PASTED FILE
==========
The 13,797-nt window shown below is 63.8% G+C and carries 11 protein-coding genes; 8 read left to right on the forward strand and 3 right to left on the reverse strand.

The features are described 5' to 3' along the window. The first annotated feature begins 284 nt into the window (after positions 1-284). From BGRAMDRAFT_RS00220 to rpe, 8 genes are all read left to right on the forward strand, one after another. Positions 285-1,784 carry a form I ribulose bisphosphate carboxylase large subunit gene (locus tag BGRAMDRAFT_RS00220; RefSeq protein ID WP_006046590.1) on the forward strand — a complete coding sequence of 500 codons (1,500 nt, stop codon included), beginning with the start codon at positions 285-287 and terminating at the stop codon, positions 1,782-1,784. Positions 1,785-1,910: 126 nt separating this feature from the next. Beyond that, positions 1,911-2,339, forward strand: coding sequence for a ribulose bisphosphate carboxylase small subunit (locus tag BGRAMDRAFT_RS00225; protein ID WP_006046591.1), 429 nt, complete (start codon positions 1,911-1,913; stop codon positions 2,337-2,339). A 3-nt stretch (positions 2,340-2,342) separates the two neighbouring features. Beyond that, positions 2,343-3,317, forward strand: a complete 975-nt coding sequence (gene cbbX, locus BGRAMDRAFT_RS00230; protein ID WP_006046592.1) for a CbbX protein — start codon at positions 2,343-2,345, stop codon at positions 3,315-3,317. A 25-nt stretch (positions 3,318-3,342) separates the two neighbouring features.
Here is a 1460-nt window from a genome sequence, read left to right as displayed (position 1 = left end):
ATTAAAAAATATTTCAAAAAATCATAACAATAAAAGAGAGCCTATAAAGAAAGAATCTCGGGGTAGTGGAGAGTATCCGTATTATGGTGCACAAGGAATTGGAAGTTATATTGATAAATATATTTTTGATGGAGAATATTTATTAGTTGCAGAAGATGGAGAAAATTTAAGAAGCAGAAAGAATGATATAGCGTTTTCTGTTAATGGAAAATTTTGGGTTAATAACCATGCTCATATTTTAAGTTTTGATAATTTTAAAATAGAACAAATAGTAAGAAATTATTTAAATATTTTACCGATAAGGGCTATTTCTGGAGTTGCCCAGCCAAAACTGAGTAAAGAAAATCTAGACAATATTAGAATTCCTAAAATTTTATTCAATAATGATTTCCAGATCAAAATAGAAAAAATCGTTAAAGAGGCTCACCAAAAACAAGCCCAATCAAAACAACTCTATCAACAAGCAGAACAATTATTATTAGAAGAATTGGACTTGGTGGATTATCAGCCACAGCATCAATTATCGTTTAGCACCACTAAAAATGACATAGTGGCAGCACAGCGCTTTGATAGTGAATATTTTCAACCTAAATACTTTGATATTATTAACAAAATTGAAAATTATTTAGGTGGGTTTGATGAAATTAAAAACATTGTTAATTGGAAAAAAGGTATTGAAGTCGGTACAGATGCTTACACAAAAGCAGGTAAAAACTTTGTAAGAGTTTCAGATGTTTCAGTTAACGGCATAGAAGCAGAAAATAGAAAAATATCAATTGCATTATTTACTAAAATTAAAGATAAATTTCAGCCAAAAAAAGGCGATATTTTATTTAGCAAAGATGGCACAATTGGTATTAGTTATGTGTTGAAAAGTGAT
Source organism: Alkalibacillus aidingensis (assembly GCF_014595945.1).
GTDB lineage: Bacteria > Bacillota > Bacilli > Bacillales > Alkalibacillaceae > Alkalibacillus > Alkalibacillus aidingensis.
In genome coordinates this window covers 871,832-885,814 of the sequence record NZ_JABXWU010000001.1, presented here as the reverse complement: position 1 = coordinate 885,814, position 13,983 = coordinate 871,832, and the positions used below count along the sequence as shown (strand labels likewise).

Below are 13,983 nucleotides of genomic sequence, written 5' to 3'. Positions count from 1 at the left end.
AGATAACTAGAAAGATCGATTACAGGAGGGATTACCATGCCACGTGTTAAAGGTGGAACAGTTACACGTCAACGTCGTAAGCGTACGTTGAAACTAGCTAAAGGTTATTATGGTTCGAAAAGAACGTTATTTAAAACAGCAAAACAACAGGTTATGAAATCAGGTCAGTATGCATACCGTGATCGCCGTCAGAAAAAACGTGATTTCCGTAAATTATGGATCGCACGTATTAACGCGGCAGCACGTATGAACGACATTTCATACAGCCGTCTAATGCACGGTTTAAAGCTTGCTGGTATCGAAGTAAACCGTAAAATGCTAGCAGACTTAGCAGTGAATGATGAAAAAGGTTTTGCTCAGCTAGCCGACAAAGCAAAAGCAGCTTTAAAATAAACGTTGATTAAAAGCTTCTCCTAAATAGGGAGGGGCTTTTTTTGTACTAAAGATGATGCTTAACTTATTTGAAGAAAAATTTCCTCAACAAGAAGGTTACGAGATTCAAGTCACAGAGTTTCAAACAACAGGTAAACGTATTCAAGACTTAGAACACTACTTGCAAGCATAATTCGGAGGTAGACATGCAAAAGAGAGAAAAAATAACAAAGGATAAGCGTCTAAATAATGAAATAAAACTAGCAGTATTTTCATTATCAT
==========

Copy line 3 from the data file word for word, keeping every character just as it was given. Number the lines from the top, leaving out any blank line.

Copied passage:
Here is a 1460-nt window from a genome sequence, read left to right as displayed (position 1 = left end):